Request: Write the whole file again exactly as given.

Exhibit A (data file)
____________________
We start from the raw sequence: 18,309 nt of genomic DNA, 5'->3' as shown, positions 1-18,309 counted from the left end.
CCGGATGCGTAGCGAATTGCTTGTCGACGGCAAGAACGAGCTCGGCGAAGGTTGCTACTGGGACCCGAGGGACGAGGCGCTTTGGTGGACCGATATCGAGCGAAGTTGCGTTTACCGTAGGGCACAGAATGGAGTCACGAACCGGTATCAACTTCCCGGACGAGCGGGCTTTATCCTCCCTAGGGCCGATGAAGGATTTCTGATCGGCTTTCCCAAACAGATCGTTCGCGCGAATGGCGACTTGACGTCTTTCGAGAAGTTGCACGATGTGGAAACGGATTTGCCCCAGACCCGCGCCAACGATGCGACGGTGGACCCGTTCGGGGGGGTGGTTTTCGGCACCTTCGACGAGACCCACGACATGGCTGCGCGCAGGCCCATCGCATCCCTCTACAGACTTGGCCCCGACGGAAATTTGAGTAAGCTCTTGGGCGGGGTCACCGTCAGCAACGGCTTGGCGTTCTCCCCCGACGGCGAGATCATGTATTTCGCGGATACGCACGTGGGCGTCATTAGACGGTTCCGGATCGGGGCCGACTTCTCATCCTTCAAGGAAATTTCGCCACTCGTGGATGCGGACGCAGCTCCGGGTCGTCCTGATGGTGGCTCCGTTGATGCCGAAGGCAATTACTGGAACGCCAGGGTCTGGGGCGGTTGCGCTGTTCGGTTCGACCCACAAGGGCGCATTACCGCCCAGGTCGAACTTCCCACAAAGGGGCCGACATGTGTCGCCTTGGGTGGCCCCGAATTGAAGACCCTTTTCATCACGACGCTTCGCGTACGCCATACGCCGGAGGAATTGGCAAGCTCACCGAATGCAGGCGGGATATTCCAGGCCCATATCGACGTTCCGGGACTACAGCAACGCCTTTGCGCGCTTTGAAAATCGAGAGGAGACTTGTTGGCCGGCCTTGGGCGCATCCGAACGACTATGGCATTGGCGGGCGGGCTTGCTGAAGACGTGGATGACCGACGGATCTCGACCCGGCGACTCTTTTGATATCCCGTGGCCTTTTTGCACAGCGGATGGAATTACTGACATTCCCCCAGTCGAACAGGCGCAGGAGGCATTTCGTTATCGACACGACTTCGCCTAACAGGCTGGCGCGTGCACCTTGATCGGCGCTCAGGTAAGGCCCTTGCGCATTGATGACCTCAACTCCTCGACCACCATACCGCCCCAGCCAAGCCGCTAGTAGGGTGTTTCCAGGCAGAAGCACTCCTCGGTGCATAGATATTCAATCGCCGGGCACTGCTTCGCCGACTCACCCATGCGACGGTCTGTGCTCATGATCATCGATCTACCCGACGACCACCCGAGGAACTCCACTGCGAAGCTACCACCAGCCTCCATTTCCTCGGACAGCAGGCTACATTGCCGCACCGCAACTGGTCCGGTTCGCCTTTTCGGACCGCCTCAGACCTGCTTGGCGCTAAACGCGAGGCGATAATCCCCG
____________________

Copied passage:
We start from the raw sequence: 18,309 nt of genomic DNA, 5'->3' as shown, positions 1-18,309 counted from the left end.
CCGGATGCGTAGCGAATTGCTTGTCGACGGCAAGAACGAGCTCGGCGAAGGTTGCTACTGGGACCCGAGGGACGAGGCGCTTTGGTGGACCGATATCGAGCGAAGTTGCGTTTACCGTAGGGCACAGAATGGAGTCACGAACCGGTATCAACTTCCCGGACGAGCGGGCTTTATCCTCCCTAGGGCCGATGAAGGATTTCTGATCGGCTTTCCCAAACAGATCGTTCGCGCGAATGGCGACTTGACGTCTTTCGAGAAGTTGCACGATGTGGAAACGGATTTGCCCCAGACCCGCGCCAACGATGCGACGGTGGACCCGTTCGGGGGGGTGGTTTTCGGCACCTTCGACGAGACCCACGACATGGCTGCGCGCAGGCCCATCGCATCCCTCTACAGACTTGGCCCCGACGGAAATTTGAGTAAGCTCTTGGGCGGGGTCACCGTCAGCAACGGCTTGGCGTTCTCCCCCGACGGCGAGATCATGTATTTCGCGGATACGCACGTGGGCGTCATTAGACGGTTCCGGATCGGGGCCGACTTCTCATCCTTCAAGGAAATTTCGCCACTCGTGGATGCGGACGCAGCTCCGGGTCGTCCTGATGGTGGCTCCGTTGATGCCGAAGGCAATTACTGGAACGCCAGGGTCTGGGGCGGTTGCGCTGTTCGGTTCGACCCACAAGGGCGCATTACCGCCCAGGTCGAACTTCCCACAAAGGGGCCGACATGTGTCGCCTTGGGTGGCCCCGAATTGAAGACCCTTTTCATCACGACGCTTCGCGTACGCCATACGCCGGAGGAATTGGCAAGCTCACCGAATGCAGGCGGGATATTCCAGGCCCATATCGACGTTCCGGGACTACAGCAACGCCTTTGCGCGCTTTGAAAATCGAGAGGAGACTTGTTGGCCGGCCTTGGGCGCATCCGAACGACTATGGCATTGGCGGGCGGGCTTGCTGAAGACGTGGATGACCGACGGATCTCGACCCGGCGACTCTTTTGATATCCCGTGGCCTTTTTGCACAGCGGATGGAATTACTGACATTCCCCCAGTCGAACAGGCGCAGGAGGCATTTCGTTATCGACACGACTTCGCCTAACAGGCTGGCGCGTGCACCTTGATCGGCGCTCAGGTAAGGCCCTTGCGCATTGATGACCTCAACTCCTCGACCACCATACCGCCCCAGCCAAGCCGCTAGTAGGGTGTTTCCAGGCAGAAGCACTCCTCGGTGCATAGATATTCAATCGCCGGGCACTGCTTCGCCGACTCACCCATGCGACGGTCTGTGCTCATGATCATCGATCTACCCGACGACCACCCGAGGAACTCCACTGCGAAGCTACCACCAGCCTCCATTTCCTCGGACAGCAGGCTACATTGCCGCACCGCAACTGGTCCGGTTCGCCTTTTCGGACCGCCTCAGACCTGCTTGGCGCTAAACGCGAGGCGATAATCCCCG